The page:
StylusLit is an Australian, bi-annual online literary journal, publishing poetry, short stories, creative non-fiction, novel excerpts, interviews and reviews. The first issue will go live in March 2017.
The StylusLit Team
Poetry Editor and publisher:
Rosanna Licari was the publisher and founding editor of Stylus Poetry Journal from 2002 to 2010. She was also a co-director of the Queensland Poetry Festival from 2002 to 2003. She completed her Master in Philosophy in creative writing (poetry) at the University of Queensland. Her collection, An Absence of Saints won the Thomas Shapcott Prize, the Anne Elder Poetry Prize and the Wesley Michel Wright Prize for Poetry, and was shortlisted for the Mary Gilmore Prize. In 2015, she won the inaugural Philip Bacon Ekphrasis Poetry Prize for her poem, ‘The Wait’. Her work has appeared in various journals and anthologies.
Fiction and creative non-fiction editor:
Andrew Leggett is a Brisbane writer and editor of poetry, fiction, reviews and interdisciplinary academic papers. He holds a master’s degree in creative writing (poetry) from University of Queensland and has recently completed a doctoral thesis in creative writing (a novel In Dreams and its exegesis on the place of dreams in the novel and the cinematic work of David Lynch). He edited the Australasian Journal of Psychotherapy from 2006-2011. His collections Old Time Religion and Other Poems (1998) and Dark Husk of Beauty (2006) were published by Interactive Press.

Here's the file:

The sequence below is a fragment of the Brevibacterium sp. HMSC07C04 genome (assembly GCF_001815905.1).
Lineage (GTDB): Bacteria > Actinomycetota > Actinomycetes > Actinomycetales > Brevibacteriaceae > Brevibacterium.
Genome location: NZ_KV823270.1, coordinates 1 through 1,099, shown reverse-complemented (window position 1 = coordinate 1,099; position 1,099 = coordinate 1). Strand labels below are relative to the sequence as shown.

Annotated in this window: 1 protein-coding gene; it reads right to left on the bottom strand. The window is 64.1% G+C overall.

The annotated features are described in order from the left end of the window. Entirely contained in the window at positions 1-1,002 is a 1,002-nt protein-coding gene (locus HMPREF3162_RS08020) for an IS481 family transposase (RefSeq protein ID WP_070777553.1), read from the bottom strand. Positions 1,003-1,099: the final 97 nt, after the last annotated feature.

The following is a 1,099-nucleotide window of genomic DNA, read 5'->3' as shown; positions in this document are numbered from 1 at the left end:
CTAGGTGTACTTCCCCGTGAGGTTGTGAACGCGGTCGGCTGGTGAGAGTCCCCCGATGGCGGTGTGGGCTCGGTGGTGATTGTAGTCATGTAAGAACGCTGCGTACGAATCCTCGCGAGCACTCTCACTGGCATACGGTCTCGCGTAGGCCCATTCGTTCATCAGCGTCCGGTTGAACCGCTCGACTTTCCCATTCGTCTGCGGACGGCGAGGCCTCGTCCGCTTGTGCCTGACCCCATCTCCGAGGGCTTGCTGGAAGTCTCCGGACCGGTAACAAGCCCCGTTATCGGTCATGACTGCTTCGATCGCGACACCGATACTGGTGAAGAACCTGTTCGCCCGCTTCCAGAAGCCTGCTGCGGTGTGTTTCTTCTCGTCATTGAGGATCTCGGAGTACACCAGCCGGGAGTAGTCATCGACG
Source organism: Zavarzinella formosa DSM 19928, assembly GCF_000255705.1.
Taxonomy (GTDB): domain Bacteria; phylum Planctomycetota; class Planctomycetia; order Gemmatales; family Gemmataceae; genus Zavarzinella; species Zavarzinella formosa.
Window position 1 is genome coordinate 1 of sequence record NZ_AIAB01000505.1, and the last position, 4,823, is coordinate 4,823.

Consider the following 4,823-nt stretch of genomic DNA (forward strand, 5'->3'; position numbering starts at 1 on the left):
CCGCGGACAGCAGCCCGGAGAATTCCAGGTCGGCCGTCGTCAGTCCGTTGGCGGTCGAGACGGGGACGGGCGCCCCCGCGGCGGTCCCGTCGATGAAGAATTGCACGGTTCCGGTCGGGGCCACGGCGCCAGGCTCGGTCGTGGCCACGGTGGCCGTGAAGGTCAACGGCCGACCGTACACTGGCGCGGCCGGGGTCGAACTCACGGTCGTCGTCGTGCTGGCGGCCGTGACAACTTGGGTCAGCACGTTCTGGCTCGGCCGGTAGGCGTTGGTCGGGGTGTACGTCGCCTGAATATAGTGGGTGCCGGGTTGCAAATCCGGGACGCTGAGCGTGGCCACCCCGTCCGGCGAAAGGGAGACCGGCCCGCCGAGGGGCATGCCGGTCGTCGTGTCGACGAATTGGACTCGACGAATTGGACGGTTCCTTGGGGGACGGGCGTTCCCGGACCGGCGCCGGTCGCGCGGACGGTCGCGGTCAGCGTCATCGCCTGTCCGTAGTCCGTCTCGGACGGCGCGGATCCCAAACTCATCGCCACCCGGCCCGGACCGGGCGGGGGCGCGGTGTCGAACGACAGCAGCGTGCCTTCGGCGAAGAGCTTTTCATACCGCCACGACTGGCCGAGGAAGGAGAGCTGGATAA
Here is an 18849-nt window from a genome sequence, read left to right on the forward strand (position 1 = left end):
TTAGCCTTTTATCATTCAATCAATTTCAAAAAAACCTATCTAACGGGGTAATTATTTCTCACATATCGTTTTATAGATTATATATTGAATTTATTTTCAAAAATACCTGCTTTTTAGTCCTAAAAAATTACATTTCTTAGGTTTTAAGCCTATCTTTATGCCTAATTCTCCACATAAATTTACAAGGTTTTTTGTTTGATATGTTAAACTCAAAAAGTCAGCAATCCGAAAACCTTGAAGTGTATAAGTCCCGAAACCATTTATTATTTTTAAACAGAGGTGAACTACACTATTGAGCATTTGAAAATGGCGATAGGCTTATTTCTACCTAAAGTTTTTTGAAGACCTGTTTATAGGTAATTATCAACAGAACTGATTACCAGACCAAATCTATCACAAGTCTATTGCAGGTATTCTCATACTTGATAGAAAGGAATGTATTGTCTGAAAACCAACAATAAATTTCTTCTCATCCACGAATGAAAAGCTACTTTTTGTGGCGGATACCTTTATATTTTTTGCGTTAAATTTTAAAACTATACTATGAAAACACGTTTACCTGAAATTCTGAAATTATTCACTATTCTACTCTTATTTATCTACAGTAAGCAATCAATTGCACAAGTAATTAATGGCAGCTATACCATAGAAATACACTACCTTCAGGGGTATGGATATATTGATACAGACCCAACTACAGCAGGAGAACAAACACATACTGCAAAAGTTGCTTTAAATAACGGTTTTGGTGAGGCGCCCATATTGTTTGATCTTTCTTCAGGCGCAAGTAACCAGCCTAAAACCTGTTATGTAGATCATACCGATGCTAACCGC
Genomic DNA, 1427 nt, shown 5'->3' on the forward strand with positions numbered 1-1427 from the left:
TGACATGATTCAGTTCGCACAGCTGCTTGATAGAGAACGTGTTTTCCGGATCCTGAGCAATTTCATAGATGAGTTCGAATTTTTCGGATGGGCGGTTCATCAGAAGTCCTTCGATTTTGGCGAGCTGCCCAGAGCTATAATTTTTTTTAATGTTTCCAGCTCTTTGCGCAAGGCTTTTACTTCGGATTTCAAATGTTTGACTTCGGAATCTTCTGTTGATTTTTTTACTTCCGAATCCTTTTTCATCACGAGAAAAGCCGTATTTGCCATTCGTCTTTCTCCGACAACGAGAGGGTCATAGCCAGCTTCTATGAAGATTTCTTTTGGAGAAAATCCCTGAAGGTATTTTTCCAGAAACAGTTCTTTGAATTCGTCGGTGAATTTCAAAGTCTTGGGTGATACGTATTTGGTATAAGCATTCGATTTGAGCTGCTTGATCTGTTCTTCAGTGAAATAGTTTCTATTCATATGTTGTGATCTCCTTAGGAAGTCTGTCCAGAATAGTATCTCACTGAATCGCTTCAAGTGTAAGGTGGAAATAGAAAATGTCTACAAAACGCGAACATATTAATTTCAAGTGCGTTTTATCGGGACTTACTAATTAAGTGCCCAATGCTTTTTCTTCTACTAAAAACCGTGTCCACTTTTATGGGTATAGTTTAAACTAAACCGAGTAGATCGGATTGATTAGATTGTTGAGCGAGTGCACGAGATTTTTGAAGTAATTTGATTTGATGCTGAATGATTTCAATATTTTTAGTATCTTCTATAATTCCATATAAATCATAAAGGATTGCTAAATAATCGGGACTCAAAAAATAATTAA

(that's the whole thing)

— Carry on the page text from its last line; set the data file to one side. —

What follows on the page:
Alison Clifton has reviewed poetry anthologies, chapbooks, and collections for M/C Words, Cordite and the Australian Poetry Journal. She holds a First Class Honours degree in English from the University of Queensland and her thesis was a formal analysis of Shakespeare’s Sonnets. Her doctoral thesis in English Literature from the University of Queensland explored the work of the late British poet, Geoffrey Hill.
StylusLit is archived by PANDORA, National Library of Australia. See submissions for more information.
Image of “A wooden wax tablet with bronze stylus and eraser, originating from Egpyt circa 600” sourced from Historyofinformation.com (http://www.historyofinformation.com/expanded.php?id=1924).